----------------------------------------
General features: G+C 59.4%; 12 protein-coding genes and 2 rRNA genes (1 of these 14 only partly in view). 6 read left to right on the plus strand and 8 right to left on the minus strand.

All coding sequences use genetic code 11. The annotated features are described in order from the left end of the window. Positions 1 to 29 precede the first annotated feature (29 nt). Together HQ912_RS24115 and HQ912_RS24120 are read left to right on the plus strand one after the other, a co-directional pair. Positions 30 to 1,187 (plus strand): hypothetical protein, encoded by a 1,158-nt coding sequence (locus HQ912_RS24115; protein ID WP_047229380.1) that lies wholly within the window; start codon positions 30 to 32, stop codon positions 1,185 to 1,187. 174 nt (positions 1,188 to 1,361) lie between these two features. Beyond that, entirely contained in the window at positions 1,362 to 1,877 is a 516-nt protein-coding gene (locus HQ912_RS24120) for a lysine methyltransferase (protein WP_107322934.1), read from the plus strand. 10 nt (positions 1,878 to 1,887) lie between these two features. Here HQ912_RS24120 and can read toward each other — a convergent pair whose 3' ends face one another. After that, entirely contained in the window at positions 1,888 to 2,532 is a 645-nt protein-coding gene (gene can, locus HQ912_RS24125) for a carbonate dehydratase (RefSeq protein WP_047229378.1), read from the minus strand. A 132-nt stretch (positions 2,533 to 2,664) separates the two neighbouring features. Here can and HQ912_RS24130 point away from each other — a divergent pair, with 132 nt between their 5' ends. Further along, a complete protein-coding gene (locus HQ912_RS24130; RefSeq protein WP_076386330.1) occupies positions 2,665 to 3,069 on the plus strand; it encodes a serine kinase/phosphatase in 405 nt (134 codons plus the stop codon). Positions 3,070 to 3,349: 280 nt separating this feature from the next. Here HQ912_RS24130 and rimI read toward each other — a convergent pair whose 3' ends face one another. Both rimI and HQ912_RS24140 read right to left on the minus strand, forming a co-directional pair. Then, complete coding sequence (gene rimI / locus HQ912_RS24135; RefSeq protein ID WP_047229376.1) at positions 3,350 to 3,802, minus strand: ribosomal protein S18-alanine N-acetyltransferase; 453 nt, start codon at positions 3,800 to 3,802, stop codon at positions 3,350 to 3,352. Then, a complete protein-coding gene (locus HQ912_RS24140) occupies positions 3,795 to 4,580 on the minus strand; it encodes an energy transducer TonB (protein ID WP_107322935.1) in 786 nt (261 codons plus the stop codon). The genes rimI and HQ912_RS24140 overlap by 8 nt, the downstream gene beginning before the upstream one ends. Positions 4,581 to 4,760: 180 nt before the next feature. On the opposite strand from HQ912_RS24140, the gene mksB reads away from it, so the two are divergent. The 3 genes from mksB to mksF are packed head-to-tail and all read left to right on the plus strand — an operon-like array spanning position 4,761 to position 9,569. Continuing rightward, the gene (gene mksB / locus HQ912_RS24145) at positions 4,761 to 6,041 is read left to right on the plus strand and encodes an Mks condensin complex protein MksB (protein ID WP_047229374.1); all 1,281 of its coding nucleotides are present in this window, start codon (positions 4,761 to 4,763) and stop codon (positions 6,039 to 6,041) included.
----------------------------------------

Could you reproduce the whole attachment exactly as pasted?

General features: G+C 59.4%; 12 protein-coding genes and 2 rRNA genes (1 of these 14 only partly in view). 6 read left to right on the plus strand and 8 right to left on the minus strand.

All coding sequences use genetic code 11. The annotated features are described in order from the left end of the window. Positions 1 to 29 precede the first annotated feature (29 nt). Together HQ912_RS24115 and HQ912_RS24120 are read left to right on the plus strand one after the other, a co-directional pair. Positions 30 to 1,187 (plus strand): hypothetical protein, encoded by a 1,158-nt coding sequence (locus HQ912_RS24115; protein ID WP_047229380.1) that lies wholly within the window; start codon positions 30 to 32, stop codon positions 1,185 to 1,187. 174 nt (positions 1,188 to 1,361) lie between these two features. Beyond that, entirely contained in the window at positions 1,362 to 1,877 is a 516-nt protein-coding gene (locus HQ912_RS24120) for a lysine methyltransferase (protein WP_107322934.1), read from the plus strand. 10 nt (positions 1,878 to 1,887) lie between these two features. Here HQ912_RS24120 and can read toward each other — a convergent pair whose 3' ends face one another. After that, entirely contained in the window at positions 1,888 to 2,532 is a 645-nt protein-coding gene (gene can, locus HQ912_RS24125) for a carbonate dehydratase (RefSeq protein WP_047229378.1), read from the minus strand. A 132-nt stretch (positions 2,533 to 2,664) separates the two neighbouring features. Here can and HQ912_RS24130 point away from each other — a divergent pair, with 132 nt between their 5' ends. Further along, a complete protein-coding gene (locus HQ912_RS24130; RefSeq protein WP_076386330.1) occupies positions 2,665 to 3,069 on the plus strand; it encodes a serine kinase/phosphatase in 405 nt (134 codons plus the stop codon). Positions 3,070 to 3,349: 280 nt separating this feature from the next. Here HQ912_RS24130 and rimI read toward each other — a convergent pair whose 3' ends face one another. Both rimI and HQ912_RS24140 read right to left on the minus strand, forming a co-directional pair. Then, complete coding sequence (gene rimI / locus HQ912_RS24135; RefSeq protein ID WP_047229376.1) at positions 3,350 to 3,802, minus strand: ribosomal protein S18-alanine N-acetyltransferase; 453 nt, start codon at positions 3,800 to 3,802, stop codon at positions 3,350 to 3,352. Then, a complete protein-coding gene (locus HQ912_RS24140) occupies positions 3,795 to 4,580 on the minus strand; it encodes an energy transducer TonB (protein ID WP_107322935.1) in 786 nt (261 codons plus the stop codon). The genes rimI and HQ912_RS24140 overlap by 8 nt, the downstream gene beginning before the upstream one ends. Positions 4,581 to 4,760: 180 nt before the next feature. On the opposite strand from HQ912_RS24140, the gene mksB reads away from it, so the two are divergent. The 3 genes from mksB to mksF are packed head-to-tail and all read left to right on the plus strand — an operon-like array spanning position 4,761 to position 9,569. Continuing rightward, the gene (gene mksB / locus HQ912_RS24145) at positions 4,761 to 6,041 is read left to right on the plus strand and encodes an Mks condensin complex protein MksB (protein ID WP_047229374.1); all 1,281 of its coding nucleotides are present in this window, start codon (positions 4,761 to 4,763) and stop codon (positions 6,039 to 6,041) included.